Search in the Abstract Database

Search Abstracts 2011

* = Presenting author

P157. Improvement in hematological status and symptoms in IBD patients using ferric carboxymaltose (Ferinject®): A German multicenter non-interventional study

P157. Improvement in hematological status and symptoms in IBD patients using ferric carboxymaltose (Ferinject®): A German multicenter non-interventional study

J. Stein1,2, A. Dignass3,2, S. Weber-Mangal4, F. Hartmann5,2

1St. Elisabethen-Krankenhaus, Frankfurt, Germany; 2Crohn Colitis Centre Rhein Main, Frankfurt, Germany; 3Markuskrankenhaus, Frankfurt, Germany; 4Vifor Pharma Germany GmbH, Munich, Germany; 5St. Marienkrankenhaus, Frankfurt, Germany

Aims: Anemia is a frequent complication in inflammatory bowel disease (IBD), affects quality of life, and is a comorbid condition in other diseases. Recent guidelines suggest that iron supplementation should be administered intravenously in IBD (Gasche et al. IBD; 2007). Intravenous iron sucrose proved as a safe and effective treatment of anemia in IBD. Whereas iron sucrose doses should not exceed 500 mg/infusion/wk, the novel ferric carboxymaltose (FCM, Ferinject) can be applied at single doses of up to 1,000 mg. This non-interventional study gives insight into the current status of anemia treatment in IBD patients by evaluating the efficacy and tolerance of intravenous iron, and considering both hematological and quality-of-life outcome.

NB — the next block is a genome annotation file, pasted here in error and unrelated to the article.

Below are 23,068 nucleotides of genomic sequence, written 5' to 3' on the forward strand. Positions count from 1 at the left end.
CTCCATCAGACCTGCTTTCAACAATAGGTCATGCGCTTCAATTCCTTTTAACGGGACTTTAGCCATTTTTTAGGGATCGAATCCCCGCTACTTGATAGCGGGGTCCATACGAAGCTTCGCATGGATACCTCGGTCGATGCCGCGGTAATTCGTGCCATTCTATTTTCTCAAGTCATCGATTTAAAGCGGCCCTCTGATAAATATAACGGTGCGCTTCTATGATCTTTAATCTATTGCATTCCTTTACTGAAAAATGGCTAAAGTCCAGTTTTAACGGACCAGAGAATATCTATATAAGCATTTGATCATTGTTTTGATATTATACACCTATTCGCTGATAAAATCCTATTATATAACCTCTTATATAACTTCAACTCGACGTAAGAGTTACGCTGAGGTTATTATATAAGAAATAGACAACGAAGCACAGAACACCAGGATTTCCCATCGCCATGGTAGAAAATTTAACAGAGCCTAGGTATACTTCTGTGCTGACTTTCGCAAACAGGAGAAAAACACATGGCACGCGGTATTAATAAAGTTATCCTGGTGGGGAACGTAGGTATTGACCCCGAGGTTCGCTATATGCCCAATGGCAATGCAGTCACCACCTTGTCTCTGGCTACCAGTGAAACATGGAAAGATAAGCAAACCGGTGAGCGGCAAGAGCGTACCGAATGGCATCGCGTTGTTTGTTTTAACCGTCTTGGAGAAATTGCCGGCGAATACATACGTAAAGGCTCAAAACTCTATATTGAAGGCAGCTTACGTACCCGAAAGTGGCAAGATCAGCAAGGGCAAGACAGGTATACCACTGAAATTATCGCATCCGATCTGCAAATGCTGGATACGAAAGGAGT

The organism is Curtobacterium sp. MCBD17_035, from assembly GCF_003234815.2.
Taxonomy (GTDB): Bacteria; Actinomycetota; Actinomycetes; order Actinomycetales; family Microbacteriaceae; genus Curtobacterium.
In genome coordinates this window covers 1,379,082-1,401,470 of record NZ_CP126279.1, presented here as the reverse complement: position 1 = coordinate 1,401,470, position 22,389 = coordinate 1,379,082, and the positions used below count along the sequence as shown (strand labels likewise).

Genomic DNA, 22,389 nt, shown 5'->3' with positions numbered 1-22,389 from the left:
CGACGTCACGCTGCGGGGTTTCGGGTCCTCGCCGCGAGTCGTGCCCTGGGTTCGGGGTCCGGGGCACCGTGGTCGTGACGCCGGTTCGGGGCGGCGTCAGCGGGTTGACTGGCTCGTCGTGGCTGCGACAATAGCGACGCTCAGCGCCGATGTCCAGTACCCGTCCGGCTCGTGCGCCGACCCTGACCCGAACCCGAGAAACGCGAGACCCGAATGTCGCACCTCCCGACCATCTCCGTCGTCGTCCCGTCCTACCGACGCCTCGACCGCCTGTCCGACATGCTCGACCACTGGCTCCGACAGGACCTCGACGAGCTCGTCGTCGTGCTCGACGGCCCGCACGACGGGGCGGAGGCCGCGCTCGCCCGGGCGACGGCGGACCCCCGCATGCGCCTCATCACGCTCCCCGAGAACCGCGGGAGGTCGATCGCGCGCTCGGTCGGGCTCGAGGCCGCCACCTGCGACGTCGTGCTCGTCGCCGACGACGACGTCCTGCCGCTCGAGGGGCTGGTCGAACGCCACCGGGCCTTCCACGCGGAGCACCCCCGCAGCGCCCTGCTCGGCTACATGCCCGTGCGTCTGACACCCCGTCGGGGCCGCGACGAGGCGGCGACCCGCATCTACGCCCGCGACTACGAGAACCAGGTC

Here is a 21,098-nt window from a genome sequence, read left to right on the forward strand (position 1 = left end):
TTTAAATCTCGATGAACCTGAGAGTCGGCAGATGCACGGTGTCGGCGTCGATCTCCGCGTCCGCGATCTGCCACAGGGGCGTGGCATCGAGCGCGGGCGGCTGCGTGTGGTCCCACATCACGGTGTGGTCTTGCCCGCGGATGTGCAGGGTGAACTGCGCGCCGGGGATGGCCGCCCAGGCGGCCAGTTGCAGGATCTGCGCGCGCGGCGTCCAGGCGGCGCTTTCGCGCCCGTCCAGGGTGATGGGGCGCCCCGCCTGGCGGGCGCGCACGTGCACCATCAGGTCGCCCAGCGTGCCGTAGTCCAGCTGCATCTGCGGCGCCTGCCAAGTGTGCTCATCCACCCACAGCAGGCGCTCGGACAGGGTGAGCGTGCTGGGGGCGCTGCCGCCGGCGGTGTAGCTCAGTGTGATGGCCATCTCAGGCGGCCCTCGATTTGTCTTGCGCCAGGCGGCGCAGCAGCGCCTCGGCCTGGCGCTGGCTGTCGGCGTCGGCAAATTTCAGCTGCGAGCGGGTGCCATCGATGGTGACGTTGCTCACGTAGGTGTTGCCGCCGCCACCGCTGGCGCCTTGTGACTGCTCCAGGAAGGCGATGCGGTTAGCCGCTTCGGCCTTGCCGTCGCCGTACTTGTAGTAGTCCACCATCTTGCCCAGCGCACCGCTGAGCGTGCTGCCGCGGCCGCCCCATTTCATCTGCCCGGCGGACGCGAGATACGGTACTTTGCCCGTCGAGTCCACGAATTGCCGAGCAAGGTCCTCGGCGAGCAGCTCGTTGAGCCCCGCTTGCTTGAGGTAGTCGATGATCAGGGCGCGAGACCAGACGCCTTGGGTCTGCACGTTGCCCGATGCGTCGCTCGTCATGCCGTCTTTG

Methods: Up to April 2010, 135 IBD patients (80 Crohn's disease, 55 ulcerative colitis), mean age 38 (18–83) years, were investigated at 40 centers in Germany. Subjects had an Hb value <12 g/dl (women) or <13 g/dl (men), and a refractory anemia to previous treatments. For each patient, iron requirement was calculated according to Ganzoni's formula. Clinical assessment, adverse events, hematological parameters, and other routine laboratory tests, including serum ferritin, transferrin saturation (TSAT), and CRP, were monitored at baseline and on week 12.

Results: 8 months prior to inclusion, 44.4% of patients had received anti-anemic treatment; 21.5% received oral iron alone, 12.6% i.v. iron alone, 8.9% oral + i.v. iron and 3 patients were transfused. At baseline, the mean (range) Hb value was 10.1 g/dL (6.6–11.9). On average the patients received 1103 mg FCM. The laboratory data are shown in Table 1. At baseline 94.7% of the patients were anemic. After treatment 32.3% of patients had improved and 64.7% had normal Hb levels. Ferritin levels and the TSAT also significantly increased. The following percentages of patients reported improvements between baseline and week 12: lack of concentration: 84.0%, dyspnoe: 82.4%, headache: 80.0% and fatigue: 79.2%. No serious or unexpected AEs were reported.

Conclusions: Total intravenous iron replacement with ferric carboxymaltose is an easy, safe, and very effective alternative method for treating iron deficiency anemia in IBD. Anemia correction with iron treatment was also associated with a relevant improvement in the patients' quality of life.

Table 1